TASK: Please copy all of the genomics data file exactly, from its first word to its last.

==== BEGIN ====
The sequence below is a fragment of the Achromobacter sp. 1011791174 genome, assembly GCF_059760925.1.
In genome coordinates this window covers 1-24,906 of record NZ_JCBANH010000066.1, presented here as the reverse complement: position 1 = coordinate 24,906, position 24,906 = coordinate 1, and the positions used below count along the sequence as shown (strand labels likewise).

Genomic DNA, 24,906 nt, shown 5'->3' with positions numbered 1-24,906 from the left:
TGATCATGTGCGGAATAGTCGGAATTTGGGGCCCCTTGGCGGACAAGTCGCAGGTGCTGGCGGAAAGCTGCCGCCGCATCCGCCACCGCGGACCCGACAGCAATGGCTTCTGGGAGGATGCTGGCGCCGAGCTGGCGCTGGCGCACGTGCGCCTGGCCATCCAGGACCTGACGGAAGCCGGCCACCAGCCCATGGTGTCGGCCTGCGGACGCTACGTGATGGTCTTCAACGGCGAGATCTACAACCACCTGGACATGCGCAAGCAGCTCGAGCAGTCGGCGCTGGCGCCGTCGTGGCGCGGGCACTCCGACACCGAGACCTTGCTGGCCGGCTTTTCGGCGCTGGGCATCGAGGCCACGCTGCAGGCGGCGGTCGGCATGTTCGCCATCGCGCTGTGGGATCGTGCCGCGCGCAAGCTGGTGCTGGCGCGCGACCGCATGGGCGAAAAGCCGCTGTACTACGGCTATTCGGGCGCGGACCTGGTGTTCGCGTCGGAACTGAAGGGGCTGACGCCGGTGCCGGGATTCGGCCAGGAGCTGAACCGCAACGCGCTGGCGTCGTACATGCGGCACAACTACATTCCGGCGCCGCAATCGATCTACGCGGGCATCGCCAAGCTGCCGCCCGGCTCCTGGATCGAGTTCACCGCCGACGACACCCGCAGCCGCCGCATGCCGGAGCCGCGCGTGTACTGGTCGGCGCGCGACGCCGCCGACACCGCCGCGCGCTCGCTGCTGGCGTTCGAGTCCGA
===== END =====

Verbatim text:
The sequence below is a fragment of the Achromobacter sp. 1011791174 genome, assembly GCF_059760925.1.
In genome coordinates this window covers 1-24,906 of record NZ_JCBANH010000066.1, presented here as the reverse complement: position 1 = coordinate 24,906, position 24,906 = coordinate 1, and the positions used below count along the sequence as shown (strand labels likewise).

Genomic DNA, 24,906 nt, shown 5'->3' with positions numbered 1-24,906 from the left:
TGATCATGTGCGGAATAGTCGGAATTTGGGGCCCCTTGGCGGACAAGTCGCAGGTGCTGGCGGAAAGCTGCCGCCGCATCCGCCACCGCGGACCCGACAGCAATGGCTTCTGGGAGGATGCTGGCGCCGAGCTGGCGCTGGCGCACGTGCGCCTGGCCATCCAGGACCTGACGGAAGCCGGCCACCAGCCCATGGTGTCGGCCTGCGGACGCTACGTGATGGTCTTCAACGGCGAGATCTACAACCACCTGGACATGCGCAAGCAGCTCGAGCAGTCGGCGCTGGCGCCGTCGTGGCGCGGGCACTCCGACACCGAGACCTTGCTGGCCGGCTTTTCGGCGCTGGGCATCGAGGCCACGCTGCAGGCGGCGGTCGGCATGTTCGCCATCGCGCTGTGGGATCGTGCCGCGCGCAAGCTGGTGCTGGCGCGCGACCGCATGGGCGAAAAGCCGCTGTACTACGGCTATTCGGGCGCGGACCTGGTGTTCGCGTCGGAACTGAAGGGGCTGACGCCGGTGCCGGGATTCGGCCAGGAGCTGAACCGCAACGCGCTGGCGTCGTACATGCGGCACAACTACATTCCGGCGCCGCAATCGATCTACGCGGGCATCGCCAAGCTGCCGCCCGGCTCCTGGATCGAGTTCACCGCCGACGACACCCGCAGCCGCCGCATGCCGGAGCCGCGCGTGTACTGGTCGGCGCGCGACGCCGCCGACACCGCCGCGCGCTCGCTGCTGGCGTTCGAGTCCGA